Biden administration takes Trump admin to task on Iran
Amid struggling talks, the administration is ramping up its rhetoric critical of former President Donald Trump’s withdrawal from the 2015 nuclear agreement
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With Iran nuclear talks nearing a critical juncture and expectations low for what they might achieve, the Biden administration is turning fire toward the Trump administration and its decision to pull out of the 2015 nuclear deal.
At Wednesday’s White House press conference, in response to a question about the status of the talks, Press Secretary Jen Psaki said, “None of the things we’re looking at now… would be happening if the former president had not recklessly pulled out of the nuclear deal, with no thoughts about what might come next.”
Her comments follow remarks by State Department Spokesman Ned Price on Tuesday that “it is deeply unfortunate that because of an ill-considered or perhaps unconsidered decision by the previous administration that this administration came into office without these stringent verification and monitoring protocols that were in place.”
According to an Axios report, the remarks were part of a concerted messaging push by the administration to assign blame for the current state of Iran’s nuclear and non-nuclear provocations to the Trump administration.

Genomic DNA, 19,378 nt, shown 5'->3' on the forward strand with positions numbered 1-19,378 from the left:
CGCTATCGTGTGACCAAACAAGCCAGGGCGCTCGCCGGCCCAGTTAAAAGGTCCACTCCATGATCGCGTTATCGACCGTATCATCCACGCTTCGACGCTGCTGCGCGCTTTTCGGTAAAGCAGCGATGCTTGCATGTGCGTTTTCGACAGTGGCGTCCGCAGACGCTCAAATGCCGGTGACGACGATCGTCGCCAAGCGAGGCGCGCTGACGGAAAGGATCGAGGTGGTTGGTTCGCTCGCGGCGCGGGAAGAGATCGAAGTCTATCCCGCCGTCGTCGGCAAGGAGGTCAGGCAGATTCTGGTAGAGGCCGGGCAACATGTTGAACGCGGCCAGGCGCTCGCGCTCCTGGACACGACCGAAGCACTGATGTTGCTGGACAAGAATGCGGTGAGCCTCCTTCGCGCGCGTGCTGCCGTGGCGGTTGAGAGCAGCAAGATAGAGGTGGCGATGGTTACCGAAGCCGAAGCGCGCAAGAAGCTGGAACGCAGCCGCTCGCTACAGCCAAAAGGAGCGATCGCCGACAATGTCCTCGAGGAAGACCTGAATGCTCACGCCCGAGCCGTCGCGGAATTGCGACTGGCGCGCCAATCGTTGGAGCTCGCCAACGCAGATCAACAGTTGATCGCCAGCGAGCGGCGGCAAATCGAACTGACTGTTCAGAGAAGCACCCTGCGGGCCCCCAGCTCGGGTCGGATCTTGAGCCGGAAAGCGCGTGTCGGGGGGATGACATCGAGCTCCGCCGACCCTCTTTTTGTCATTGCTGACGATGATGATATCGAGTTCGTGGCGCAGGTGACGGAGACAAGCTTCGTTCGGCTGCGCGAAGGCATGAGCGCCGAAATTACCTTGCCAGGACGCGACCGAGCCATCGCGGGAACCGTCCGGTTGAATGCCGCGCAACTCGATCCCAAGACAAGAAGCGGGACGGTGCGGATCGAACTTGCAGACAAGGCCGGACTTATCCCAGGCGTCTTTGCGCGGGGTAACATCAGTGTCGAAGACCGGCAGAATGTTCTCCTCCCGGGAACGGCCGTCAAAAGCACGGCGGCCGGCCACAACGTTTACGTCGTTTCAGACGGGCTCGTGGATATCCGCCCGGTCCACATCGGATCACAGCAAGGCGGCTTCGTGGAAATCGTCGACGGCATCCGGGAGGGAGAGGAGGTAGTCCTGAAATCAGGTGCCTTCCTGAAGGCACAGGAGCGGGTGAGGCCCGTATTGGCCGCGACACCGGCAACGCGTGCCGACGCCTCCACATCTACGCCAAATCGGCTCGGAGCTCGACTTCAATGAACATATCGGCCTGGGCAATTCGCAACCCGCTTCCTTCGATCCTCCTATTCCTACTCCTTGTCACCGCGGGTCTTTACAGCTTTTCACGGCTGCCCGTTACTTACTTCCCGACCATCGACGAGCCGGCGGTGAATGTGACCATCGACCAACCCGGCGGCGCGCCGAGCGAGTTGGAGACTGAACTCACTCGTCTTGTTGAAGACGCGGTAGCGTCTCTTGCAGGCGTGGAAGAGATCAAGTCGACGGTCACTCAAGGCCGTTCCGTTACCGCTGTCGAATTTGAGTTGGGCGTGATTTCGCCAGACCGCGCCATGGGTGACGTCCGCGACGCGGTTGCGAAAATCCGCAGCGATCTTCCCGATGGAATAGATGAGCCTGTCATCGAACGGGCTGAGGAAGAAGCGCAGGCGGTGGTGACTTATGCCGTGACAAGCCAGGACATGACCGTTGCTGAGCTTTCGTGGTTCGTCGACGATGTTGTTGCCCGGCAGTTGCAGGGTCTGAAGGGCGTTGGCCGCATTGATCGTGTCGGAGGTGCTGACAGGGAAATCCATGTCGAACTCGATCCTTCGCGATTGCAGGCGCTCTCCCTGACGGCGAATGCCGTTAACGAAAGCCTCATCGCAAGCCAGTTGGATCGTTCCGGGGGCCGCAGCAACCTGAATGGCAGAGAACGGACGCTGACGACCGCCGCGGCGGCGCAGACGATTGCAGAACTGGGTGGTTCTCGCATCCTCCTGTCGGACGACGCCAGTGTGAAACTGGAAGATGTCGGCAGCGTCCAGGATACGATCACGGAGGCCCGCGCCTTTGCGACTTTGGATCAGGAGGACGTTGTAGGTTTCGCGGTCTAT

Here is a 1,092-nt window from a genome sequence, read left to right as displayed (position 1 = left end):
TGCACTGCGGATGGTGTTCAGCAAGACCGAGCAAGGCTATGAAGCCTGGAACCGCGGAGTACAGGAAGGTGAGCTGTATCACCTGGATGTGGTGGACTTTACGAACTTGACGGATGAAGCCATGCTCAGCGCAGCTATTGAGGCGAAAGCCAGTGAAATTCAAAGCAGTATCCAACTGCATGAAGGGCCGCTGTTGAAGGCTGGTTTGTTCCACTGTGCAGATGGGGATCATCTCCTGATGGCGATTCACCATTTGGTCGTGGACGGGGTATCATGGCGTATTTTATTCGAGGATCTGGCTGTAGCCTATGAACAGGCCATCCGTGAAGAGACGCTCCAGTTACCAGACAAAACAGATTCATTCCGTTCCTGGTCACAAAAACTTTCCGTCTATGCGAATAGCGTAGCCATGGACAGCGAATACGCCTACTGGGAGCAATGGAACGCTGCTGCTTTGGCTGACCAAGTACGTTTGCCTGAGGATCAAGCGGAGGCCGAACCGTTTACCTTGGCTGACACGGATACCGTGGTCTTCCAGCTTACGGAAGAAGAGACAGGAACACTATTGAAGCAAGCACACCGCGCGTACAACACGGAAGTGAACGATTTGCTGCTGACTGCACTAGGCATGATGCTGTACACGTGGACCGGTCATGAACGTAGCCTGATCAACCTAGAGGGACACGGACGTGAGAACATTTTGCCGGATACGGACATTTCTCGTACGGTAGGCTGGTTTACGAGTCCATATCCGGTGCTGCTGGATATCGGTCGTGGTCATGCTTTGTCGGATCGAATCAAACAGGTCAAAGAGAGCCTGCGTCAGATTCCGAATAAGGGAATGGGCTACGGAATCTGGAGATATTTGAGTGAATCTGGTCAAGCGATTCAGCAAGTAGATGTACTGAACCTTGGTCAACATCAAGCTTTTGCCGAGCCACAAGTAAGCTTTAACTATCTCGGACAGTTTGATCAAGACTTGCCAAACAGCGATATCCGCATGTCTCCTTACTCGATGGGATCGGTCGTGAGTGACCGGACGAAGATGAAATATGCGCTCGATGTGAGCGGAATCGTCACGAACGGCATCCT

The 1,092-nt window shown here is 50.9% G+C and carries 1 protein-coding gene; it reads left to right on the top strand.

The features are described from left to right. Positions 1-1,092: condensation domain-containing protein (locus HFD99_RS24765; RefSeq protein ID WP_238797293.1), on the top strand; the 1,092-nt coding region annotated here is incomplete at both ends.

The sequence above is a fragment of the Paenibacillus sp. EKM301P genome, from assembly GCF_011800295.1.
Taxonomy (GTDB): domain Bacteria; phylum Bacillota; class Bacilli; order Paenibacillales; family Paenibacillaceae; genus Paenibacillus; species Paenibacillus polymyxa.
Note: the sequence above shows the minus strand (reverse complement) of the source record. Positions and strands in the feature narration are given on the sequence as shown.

Experts on the region say that such a strategy is likely designed to deflect criticism away from the Biden administration and lay the groundwork for the end of nuclear talks — the window for which is “potentially weeks, not months [away],” Price said on Wednesday — and signals pessimism within the administration about the direction talks, now in their eighth round, are headed.
“If in fact there is no agreement and the Iranians walk and you end up with a pressure campaign, it’s a useful explanation as to why,” Aaron David Miller, a senior fellow at the Carnegie Endowment for International Peace, said. “And if in fact an agreement is reached… it would be the same useful argument: ’You don’t like the agreement? [It is], in essence, a consequence of what we were up against [after the Trump pullout].’”
“There’s not going to be a whole lot of happy campers on either side of the aisle regardless of what is produced in Vienna,” Miller continued. “If that is, in fact, the primary rationale, it seems to suggest that the administration has a pretty low view of where these talks are headed.”
Former Ambassador Dennis Ross, a fellow at The Washington Institute for Near East Policy who has served in high-level roles in Democratic and Republican administrations, offered a similar view.
The administration’s invoking of the Trump administration “has more to do with trying to explain, ‘We were given a hand that limited the choices we have, increasingly to a kind of binary set of choices of either trying to reach a diplomatic understanding, which is what we prefer, or then being forced to go in a different direction,’” Ross said.
“I think that’s designed to lay the basis for either less than what they wanted — because they were left with no good choices — or explaining why they were reverting to a non-diplomatic process,” Ross continued. “Although I think it’s probably more the former than the latter.”